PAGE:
>By now, most of you know my stance on e-books. I love them, but I hate DRM. I don’t think they will totally replace print books, but they have their place and it’s time publishers recognize it. That said, I have little use for websites that knowingly and willingly put up copies of e-books that are currently under copyright for download without proper permissions.
I am not talking about the Baen free library, Joe Buckley’s The Fifth Imperium, Suvudu or the like. These are all legitimate sites authorized by the publishers and their authors to make available for free downloads of certain books. I love these sites. I’ve found a number of new authors to read because of them.
No, what I’m talking about are the torrent sites and other websites that don’t give a damn about authors’ rights. These sites, and their operators, are pirates. I’d use stronger language, but I don’t want to be kicked off the blog. Yes, my feelings about these bottom feeders are that strong.
What, you might ask, brought on this tirade? Very simply, I read a blog entry by Nancy Kress and her “discussion” with one of these parasites. Not only does he refuse to remove her books from his site, but he claims there is no “ownership” of words, ie books. Worse, this person claims to be a librarian, someone who ought to at least be willing to protect the rights of those who write the books in his collection.
I won’t repeat the conversation (actually a series of emails). You can find it here. Normally, I wouldn’t do that much, because you can find the link to this person’s website. However, this time I’ll make an exception. This person knows, or should know, what copyright is. On the site, he specifically says this is to gather, and allow for download, books that do not qualify for inclusion in Project Gutenberg. He includes books from authors like King, Atwood, Grafton and many others. Oh, he couches it in terms of “loan” and “limited number of downloads” per time frame. But then he turns around and asks for donations. Oh, and then there is the “free” DVD you can get — as long as you “donate” the appropriate amount and then tell him where you want the DVD sent. Sorry, that’s a sale.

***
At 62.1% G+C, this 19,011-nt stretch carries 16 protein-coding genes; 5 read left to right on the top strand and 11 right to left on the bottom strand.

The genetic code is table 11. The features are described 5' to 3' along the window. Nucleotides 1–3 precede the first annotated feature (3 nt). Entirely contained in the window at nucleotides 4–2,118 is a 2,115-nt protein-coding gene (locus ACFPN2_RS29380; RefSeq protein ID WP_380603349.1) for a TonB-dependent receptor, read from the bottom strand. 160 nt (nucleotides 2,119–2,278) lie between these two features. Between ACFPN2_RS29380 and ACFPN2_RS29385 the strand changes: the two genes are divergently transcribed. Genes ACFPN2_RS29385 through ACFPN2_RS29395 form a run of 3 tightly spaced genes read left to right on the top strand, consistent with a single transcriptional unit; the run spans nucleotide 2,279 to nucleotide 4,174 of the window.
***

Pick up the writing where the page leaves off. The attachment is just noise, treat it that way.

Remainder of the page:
Now, before someone pipes in and says that everyone who has ever busted DRM is also a pirate, no. We bought the book. We removed the DRM so we could read it on another ebook reader. We aren’t — or at least none of the folks I know who break DRM — are out there giving the now DRM-free books away to the masses. Nor are we charging for those books, making money off of them to the detriment of the authors who wrote them.
And, no, this isn’t the same thing as selling a hard copy of a book to a second hand book shop — or going to one and buying the book. Publishers and authors might not like the fact they get no royalties from these sales, but at least they know the book was originally bought from a legitimate retailer. We don’t know that with this particular site — nor, frankly, do we know it with any of the sites that allow for illegal downloads of books. In fact, I’m confident in saying that a number of the books on his site were not originally purchased as ebooks. If you read the list of books available (currently more than 2,000) and when you read his explanation of what his site is, you will see that there are books available that are not currently offered in electronic format and that he has scanned them in AND he encourages others to do the same.
Bottom line, folks, if you want an ebook, there are plenty of legitimate places where you can find thousands of them for free. Go to Amazon. Go to Barnes & Noble. Go to Fictionwise. Go to Baen’s free library or webscriptions. Check out Teleread for a list of places. Or even wikipedia. Just don’t go to these sites that aren’t affiliated with legitimate publishers or that operate without publisher or author approval. If nothing else, respect the writers you enjoy reading enough not to visit these sites. And, when you do find these sites and see books you know aren’t out of copyright yet, let the publishers and authors know.
Me, I keep an eye out for these sites with regard to several authors I know and give a yell when I find their books on them. I’d like to be able to do more, but the authorities frown upon stakes and boiling oil. So that does bring up the question of what should be done about these pirates? I think we all agree that the government and music industry have shown how foolish it is to try to fine and jail those who illegally download. But what should be done about those who put the books up for download, knowing they have no legal right to do so? Should anything be done? Tell me what you think.